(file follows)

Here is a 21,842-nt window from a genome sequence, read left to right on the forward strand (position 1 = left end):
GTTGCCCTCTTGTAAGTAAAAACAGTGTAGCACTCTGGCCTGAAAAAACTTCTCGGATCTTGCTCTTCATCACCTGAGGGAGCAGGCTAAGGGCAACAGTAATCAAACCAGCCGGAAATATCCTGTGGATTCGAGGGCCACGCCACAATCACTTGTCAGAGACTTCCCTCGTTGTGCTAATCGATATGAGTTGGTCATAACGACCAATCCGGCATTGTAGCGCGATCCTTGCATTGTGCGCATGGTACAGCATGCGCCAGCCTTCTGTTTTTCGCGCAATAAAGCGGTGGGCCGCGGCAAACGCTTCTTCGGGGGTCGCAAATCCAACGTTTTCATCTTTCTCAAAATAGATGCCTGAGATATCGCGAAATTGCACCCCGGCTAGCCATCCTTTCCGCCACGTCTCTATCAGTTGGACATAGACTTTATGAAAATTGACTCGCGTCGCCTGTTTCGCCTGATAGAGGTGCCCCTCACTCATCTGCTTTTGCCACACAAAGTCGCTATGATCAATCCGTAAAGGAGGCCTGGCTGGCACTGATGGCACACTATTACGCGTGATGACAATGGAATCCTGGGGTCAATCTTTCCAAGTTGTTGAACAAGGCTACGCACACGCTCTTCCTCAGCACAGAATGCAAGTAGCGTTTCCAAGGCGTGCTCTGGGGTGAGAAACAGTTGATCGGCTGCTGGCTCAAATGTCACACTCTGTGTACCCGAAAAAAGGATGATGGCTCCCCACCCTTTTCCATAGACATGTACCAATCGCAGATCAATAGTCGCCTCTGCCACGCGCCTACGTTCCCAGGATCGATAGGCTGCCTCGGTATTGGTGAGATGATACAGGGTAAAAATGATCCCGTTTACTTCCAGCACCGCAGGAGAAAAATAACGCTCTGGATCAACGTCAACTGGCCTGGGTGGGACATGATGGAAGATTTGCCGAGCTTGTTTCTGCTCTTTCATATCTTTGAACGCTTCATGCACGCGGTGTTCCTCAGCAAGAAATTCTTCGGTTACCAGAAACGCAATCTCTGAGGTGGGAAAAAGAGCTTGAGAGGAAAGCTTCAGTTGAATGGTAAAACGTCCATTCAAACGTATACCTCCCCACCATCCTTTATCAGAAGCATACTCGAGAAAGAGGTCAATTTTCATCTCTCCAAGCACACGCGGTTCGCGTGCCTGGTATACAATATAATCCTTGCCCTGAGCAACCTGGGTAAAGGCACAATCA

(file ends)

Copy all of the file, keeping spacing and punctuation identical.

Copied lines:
Here is a 21,842-nt window from a genome sequence, read left to right on the forward strand (position 1 = left end):
GTTGCCCTCTTGTAAGTAAAAACAGTGTAGCACTCTGGCCTGAAAAAACTTCTCGGATCTTGCTCTTCATCACCTGAGGGAGCAGGCTAAGGGCAACAGTAATCAAACCAGCCGGAAATATCCTGTGGATTCGAGGGCCACGCCACAATCACTTGTCAGAGACTTCCCTCGTTGTGCTAATCGATATGAGTTGGTCATAACGACCAATCCGGCATTGTAGCGCGATCCTTGCATTGTGCGCATGGTACAGCATGCGCCAGCCTTCTGTTTTTCGCGCAATAAAGCGGTGGGCCGCGGCAAACGCTTCTTCGGGGGTCGCAAATCCAACGTTTTCATCTTTCTCAAAATAGATGCCTGAGATATCGCGAAATTGCACCCCGGCTAGCCATCCTTTCCGCCACGTCTCTATCAGTTGGACATAGACTTTATGAAAATTGACTCGCGTCGCCTGTTTCGCCTGATAGAGGTGCCCCTCACTCATCTGCTTTTGCCACACAAAGTCGCTATGATCAATCCGTAAAGGAGGCCTGGCTGGCACTGATGGCACACTATTACGCGTGATGACAATGGAATCCTGGGGTCAATCTTTCCAAGTTGTTGAACAAGGCTACGCACACGCTCTTCCTCAGCACAGAATGCAAGTAGCGTTTCCAAGGCGTGCTCTGGGGTGAGAAACAGTTGATCGGCTGCTGGCTCAAATGTCACACTCTGTGTACCCGAAAAAAGGATGATGGCTCCCCACCCTTTTCCATAGACATGTACCAATCGCAGATCAATAGTCGCCTCTGCCACGCGCCTACGTTCCCAGGATCGATAGGCTGCCTCGGTATTGGTGAGATGATACAGGGTAAAAATGATCCCGTTTACTTCCAGCACCGCAGGAGAAAAATAACGCTCTGGATCAACGTCAACTGGCCTGGGTGGGACATGATGGAAGATTTGCCGAGCTTGTTTCTGCTCTTTCATATCTTTGAACGCTTCATGCACGCGGTGTTCCTCAGCAAGAAATTCTTCGGTTACCAGAAACGCAATCTCTGAGGTGGGAAAAAGAGCTTGAGAGGAAAGCTTCAGTTGAATGGTAAAACGTCCATTCAAACGTATACCTCCCCACCATCCTTTATCAGAAGCATACTCGAGAAAGAGGTCAATTTTCATCTCTCCAAGCACACGCGGTTCGCGTGCCTGGTATACAATATAATCCTTGCCCTGAGCAACCTGGGTAAAGGCACAATCA